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Here is the reason of the distaste (more like a love/hate relationship) that I have for many modern reprints, especially Butterick and Simplicity.  If you please, let me vent.  They are re-issuing past patterns just well enough to make them tantalizing but at same action frustratingly altering them.  It is wonderful to make these old, hard-to-find, and not-easily-available patterns available to everyone again, yet they have to instead “taint” (in my mind) rather than preserve the past.  Modern is not the past, and modern will change as quickly as one can keep up with.  Thus, sticking to the past should be a bit of a better “tried-and-true” benchmark, I would think.  They could make sure patterns don’t disappear forever by faithfully re-printing them.  However, by changing them, these old patterns are partially “lost” to me.  Leave these vintage patterns  complete with all the individuality that makes a 40’s pattern from the forties, and so on for each decade, giving people a chance to learn and discover.  But they don’t, and so many will miss out on the awesome things that sewing true vintage will teach to one who makes it.  Shame on McCall’s Company…don’t mess with what’s already great.  A modern tweaking won’t make it better for me and many others, I am sure.  McCall’s, if you want the original of a pattern reach out better to us bloggers and sewists and collectors.  If you want to offer a modern version of vintage, don’t call it an archive pattern.  Vintage is awesome and authentic…leave it that way, that’s why we want it.  Let those of us that sew put our own tweaks, touches, and changes into our clothes if we so please, thank you…that’s what makes sewing beautifully individual.  Please join with me in the discussion – input and conversation is welcomed on this topic so I’m not just “getting on my high horse”.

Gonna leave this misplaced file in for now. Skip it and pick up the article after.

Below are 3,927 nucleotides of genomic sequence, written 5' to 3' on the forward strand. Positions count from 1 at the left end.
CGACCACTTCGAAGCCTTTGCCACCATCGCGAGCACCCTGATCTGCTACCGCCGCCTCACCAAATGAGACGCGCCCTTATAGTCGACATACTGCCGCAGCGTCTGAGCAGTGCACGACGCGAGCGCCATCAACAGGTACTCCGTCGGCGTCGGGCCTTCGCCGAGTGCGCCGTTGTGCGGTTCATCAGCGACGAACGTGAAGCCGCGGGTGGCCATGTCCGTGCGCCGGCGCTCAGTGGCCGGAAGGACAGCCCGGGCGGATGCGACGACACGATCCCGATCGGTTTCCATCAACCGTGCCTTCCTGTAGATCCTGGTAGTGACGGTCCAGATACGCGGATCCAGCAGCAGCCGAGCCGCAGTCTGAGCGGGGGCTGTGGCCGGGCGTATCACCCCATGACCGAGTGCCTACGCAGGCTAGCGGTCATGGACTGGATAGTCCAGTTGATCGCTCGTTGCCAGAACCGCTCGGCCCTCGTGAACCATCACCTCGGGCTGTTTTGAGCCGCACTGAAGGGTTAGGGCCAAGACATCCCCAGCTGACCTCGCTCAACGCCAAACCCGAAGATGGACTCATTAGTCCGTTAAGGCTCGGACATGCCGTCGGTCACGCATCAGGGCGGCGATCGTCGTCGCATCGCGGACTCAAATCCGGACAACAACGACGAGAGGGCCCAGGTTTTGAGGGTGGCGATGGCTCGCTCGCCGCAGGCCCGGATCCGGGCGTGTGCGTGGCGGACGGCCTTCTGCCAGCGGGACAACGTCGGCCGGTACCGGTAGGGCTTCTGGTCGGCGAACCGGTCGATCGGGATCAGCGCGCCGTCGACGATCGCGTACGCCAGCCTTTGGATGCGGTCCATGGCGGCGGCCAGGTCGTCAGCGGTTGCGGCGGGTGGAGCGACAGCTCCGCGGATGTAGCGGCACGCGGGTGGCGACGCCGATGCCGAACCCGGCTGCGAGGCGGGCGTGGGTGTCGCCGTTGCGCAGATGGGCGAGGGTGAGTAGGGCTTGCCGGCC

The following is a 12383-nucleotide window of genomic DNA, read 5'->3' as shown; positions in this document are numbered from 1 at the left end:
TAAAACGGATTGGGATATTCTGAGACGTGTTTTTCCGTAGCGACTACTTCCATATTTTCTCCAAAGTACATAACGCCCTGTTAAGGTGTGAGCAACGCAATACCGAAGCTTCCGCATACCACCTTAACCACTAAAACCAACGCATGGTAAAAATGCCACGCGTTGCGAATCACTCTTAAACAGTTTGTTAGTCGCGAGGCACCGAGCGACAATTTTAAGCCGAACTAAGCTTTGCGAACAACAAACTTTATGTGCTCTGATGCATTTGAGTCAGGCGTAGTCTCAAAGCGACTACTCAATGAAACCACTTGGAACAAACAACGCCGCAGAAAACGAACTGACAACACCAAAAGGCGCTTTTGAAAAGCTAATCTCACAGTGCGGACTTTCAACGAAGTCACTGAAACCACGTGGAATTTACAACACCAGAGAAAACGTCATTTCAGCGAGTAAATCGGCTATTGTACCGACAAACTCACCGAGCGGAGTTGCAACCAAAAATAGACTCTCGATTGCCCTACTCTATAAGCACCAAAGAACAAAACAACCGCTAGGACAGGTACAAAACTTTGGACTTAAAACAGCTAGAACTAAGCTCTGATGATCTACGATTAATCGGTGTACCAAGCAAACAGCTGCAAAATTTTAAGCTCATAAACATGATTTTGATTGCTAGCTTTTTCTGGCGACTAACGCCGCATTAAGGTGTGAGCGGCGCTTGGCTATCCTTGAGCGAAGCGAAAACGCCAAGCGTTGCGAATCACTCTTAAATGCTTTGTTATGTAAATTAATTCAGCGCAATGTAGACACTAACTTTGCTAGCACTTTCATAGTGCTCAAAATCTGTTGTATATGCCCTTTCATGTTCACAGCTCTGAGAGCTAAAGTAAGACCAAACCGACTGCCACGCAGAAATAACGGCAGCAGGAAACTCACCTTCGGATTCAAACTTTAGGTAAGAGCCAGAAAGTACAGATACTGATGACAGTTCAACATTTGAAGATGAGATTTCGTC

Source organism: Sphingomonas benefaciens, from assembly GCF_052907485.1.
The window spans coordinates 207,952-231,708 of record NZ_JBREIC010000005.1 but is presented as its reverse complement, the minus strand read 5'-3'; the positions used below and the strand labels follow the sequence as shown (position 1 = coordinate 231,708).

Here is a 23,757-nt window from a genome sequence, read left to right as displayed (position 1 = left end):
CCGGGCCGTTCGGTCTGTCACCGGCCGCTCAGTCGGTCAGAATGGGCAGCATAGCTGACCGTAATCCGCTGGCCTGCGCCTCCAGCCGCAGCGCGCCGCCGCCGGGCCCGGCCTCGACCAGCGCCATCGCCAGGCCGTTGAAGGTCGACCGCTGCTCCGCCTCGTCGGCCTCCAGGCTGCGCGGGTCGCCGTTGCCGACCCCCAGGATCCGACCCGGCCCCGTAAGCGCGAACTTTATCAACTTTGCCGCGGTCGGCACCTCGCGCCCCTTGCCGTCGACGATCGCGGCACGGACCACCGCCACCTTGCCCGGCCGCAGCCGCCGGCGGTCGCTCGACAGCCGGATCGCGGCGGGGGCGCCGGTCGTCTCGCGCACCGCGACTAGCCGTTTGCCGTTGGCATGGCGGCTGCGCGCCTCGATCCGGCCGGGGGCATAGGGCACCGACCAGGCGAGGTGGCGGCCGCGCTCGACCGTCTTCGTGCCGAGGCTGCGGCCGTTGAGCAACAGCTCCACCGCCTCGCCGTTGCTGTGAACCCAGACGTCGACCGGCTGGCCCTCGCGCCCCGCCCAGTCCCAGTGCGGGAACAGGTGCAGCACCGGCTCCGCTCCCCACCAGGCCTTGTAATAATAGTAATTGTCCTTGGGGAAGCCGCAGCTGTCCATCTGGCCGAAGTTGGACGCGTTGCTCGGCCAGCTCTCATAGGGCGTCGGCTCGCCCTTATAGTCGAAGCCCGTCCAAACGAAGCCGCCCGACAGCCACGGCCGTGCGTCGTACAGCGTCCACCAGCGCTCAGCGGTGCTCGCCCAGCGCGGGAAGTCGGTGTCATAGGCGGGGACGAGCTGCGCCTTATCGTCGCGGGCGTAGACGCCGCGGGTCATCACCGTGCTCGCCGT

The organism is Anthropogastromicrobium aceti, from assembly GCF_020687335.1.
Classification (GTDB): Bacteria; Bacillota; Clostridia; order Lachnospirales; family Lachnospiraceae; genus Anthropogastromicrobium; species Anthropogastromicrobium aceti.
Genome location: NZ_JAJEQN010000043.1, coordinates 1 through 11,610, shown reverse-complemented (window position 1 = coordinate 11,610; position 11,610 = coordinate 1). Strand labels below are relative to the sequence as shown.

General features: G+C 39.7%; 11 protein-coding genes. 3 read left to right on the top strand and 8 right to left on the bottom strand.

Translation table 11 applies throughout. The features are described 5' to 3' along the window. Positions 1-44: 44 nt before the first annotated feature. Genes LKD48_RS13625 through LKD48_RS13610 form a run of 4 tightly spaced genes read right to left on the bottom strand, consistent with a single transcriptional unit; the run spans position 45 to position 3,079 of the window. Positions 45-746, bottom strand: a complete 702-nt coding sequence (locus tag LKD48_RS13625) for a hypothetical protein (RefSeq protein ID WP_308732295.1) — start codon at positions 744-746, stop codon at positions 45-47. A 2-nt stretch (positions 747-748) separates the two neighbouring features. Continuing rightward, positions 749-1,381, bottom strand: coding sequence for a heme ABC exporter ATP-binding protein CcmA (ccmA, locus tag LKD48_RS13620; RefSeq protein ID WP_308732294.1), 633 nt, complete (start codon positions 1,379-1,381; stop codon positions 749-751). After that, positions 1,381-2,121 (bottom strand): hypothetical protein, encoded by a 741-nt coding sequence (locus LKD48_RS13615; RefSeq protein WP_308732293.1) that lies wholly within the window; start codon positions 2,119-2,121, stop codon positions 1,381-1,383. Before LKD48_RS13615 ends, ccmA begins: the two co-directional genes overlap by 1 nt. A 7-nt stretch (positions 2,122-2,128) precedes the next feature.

In the next few days I will go into a short but further detailed post on the hat I made.  Stay tuned!

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Gold Digging Like It’s 1940…

…in the year 2014, courtesy of a Vintage Vogue pattern and some killer Hollywood style.  Not that I’m really gold digging – I have a hubby already.  My desire to try my hand at a couture classic/vintage suit set and my love for Busby Berkeley‘s movie “The Gold Diggers of 1937” were the dual impetus towards this lengthy project.

This suit dress and jacket set is special to me like no other garment I’ve made.  It sets the record to date among my creations for the most time spent, as well as the longest to get done, but also my first jacket, even if it for a suit.  My suit set is truly worth its weight in gold!

100_2738THE FACTS: